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DURING the infancy of a nation, every member depends on his own industry for procuring the necessaries of life : he is his own mason, his own tailor, his own physician; and on himself he chiefly relies for offence as well as defence. Every savage can say, what few beggars among us can say, Omnia mea mecum porto ; and hence the aptitude of a favage for war, which makes little alteration in his manner of living. In early times accordingly, the men were all warriors, and Vol. II.



every known art was exercised by women; which continues to be the case of American savages. And even after arts were so much improved as to be exercifed by men, none who could bear arms were exempted from war. In feudal governments, the military fpirit was carried to a great height : all gentlemen were soldiers by profession ; and every other art was despised, as low, if not contemptible.

Even in the unnatural state of the feudal system, arts made fome progress, not excepting those for amusement ; and many conveniencies, formerly unknown, became neceffary to comfortable living A inan accustomed to manifold conveniencies, cannot bear with patience to be deprived of them: he hates war, and clings to the sweets of peace. Hence the neceflity of a military establishment, hardening men by strict discipline to endure the fatigues of war. By a standing army, war is carried on more regularly and scientifically than in a feudal government; but as it is carried on with infinitely greater expence, nations are more reserved in declaring war than formerly. Long experience has at the same time made it evident, that a nation feldom gains by war ; and that agriculture, manufactures, and commerce, are the only folid foundations of power and grandeur. These arts accordingly have become the chief objects of European governments, and the only rational gauses of war. Among the warlike nations of Greece and Italy, how would it have founded, that their effeminate defcendents would employ foldiers by profession to fight their battles! And yet this is unavoidable in every country where arts and manufactures flourish ; which, requiring little exercise, tend to enervate the body, and of course the mind. Gain, at the fame time, being the fole object of industry, advances felfishness to be the ruling paffion, and brings on a timid anxiety about property and self-preservation. Cyrus, though enflamed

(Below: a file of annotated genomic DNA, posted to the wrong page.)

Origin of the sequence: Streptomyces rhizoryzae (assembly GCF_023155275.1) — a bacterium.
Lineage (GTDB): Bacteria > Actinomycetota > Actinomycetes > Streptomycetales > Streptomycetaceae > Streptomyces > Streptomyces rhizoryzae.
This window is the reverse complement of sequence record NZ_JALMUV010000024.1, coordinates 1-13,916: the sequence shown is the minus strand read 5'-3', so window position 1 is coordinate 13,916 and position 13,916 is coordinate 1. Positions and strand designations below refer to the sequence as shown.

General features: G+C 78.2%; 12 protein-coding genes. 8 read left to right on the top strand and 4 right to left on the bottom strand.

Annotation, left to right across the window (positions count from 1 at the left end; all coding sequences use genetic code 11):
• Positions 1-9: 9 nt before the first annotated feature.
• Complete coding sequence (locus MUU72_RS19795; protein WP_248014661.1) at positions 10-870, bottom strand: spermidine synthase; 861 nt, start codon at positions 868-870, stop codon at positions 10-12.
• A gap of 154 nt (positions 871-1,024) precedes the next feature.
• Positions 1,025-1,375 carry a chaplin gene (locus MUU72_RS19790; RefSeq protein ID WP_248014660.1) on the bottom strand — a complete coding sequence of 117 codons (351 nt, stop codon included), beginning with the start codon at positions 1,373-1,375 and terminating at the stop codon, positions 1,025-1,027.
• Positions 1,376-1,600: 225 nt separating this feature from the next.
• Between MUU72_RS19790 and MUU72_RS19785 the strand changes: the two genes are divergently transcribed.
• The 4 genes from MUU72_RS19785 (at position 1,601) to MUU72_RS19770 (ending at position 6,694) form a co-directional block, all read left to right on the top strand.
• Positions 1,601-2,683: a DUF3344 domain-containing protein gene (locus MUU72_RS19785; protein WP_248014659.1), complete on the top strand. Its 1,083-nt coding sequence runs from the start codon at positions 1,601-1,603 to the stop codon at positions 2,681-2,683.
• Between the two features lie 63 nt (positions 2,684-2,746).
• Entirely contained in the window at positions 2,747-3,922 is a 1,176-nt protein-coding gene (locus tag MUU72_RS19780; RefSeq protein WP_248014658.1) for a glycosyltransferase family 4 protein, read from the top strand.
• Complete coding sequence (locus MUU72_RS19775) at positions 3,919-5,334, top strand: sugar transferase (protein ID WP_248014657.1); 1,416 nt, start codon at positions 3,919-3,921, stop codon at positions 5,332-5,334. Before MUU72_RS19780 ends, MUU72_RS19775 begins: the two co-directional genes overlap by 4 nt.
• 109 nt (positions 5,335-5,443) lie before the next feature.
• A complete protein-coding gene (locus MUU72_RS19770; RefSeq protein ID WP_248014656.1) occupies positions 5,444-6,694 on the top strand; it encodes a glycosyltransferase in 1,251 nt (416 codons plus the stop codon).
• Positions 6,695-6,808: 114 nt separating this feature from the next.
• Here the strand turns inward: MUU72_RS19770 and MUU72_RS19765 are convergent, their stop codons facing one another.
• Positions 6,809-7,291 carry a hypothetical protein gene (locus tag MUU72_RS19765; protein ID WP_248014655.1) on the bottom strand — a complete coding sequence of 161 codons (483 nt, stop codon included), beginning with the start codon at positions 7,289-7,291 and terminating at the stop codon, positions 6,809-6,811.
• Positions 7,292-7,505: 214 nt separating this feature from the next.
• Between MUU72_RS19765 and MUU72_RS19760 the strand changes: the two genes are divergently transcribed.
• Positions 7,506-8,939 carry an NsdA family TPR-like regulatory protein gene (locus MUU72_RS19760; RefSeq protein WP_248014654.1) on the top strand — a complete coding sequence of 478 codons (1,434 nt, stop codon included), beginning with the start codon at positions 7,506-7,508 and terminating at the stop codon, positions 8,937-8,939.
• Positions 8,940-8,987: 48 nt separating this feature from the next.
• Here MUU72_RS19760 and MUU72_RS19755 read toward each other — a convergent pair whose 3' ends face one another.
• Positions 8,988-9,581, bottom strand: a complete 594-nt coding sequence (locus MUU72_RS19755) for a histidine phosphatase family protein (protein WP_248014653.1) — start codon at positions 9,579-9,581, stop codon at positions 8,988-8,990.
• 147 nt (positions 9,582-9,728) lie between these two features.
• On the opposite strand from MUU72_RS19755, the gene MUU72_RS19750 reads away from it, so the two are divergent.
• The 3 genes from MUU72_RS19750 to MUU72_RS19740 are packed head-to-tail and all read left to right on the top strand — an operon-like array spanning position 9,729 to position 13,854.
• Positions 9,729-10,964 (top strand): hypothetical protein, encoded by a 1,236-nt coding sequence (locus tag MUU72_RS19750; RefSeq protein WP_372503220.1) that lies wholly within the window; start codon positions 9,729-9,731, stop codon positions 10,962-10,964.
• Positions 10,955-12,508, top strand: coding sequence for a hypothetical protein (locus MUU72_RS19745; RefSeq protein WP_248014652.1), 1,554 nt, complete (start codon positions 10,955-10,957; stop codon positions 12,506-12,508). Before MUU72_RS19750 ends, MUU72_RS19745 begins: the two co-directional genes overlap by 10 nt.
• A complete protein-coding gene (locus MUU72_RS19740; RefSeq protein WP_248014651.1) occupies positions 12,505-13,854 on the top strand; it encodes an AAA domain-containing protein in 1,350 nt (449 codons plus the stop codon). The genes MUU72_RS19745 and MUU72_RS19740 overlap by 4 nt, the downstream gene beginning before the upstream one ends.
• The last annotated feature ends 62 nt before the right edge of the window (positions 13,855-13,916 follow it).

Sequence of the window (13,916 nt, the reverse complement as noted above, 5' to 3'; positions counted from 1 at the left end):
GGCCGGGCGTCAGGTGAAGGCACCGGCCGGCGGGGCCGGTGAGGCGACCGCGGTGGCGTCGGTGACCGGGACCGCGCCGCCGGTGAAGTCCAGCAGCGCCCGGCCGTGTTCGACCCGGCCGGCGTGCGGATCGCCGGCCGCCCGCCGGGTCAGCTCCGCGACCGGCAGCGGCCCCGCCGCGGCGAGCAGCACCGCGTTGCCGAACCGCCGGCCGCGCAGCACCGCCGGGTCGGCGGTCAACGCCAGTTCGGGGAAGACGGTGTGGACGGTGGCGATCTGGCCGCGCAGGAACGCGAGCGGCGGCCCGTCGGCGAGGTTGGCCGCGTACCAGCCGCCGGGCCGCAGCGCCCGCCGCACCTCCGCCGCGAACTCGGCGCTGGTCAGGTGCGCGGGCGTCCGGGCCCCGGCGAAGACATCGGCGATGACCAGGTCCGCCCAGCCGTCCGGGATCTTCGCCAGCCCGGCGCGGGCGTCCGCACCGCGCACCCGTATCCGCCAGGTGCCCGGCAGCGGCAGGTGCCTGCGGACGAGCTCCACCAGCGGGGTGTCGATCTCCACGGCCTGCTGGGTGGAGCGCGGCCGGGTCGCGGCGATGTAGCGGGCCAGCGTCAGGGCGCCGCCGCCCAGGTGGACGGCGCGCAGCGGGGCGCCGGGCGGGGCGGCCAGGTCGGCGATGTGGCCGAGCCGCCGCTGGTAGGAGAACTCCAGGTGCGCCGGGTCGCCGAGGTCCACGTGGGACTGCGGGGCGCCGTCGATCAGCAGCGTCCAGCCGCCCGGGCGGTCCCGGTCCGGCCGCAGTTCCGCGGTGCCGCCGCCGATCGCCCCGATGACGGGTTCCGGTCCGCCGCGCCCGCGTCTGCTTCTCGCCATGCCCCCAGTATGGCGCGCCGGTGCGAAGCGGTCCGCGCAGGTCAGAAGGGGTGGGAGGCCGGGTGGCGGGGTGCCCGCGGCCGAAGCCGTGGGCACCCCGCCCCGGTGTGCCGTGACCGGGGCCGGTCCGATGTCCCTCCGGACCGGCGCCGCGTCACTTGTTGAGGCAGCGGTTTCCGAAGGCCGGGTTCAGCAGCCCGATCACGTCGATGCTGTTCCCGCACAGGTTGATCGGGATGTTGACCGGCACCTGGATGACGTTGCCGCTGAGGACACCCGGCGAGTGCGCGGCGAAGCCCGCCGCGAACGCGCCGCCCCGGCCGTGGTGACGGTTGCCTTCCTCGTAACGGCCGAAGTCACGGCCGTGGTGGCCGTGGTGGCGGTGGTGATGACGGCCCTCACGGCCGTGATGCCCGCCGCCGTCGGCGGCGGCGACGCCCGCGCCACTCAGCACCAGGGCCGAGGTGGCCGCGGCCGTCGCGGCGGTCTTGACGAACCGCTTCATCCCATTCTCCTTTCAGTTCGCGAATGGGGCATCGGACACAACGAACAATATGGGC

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with resentment against the Lydians for revolting, listened to the following advice, offered by Crasus, their former King. “ Cyrus, destroy s not Sardis, an ancient city, famous for arts and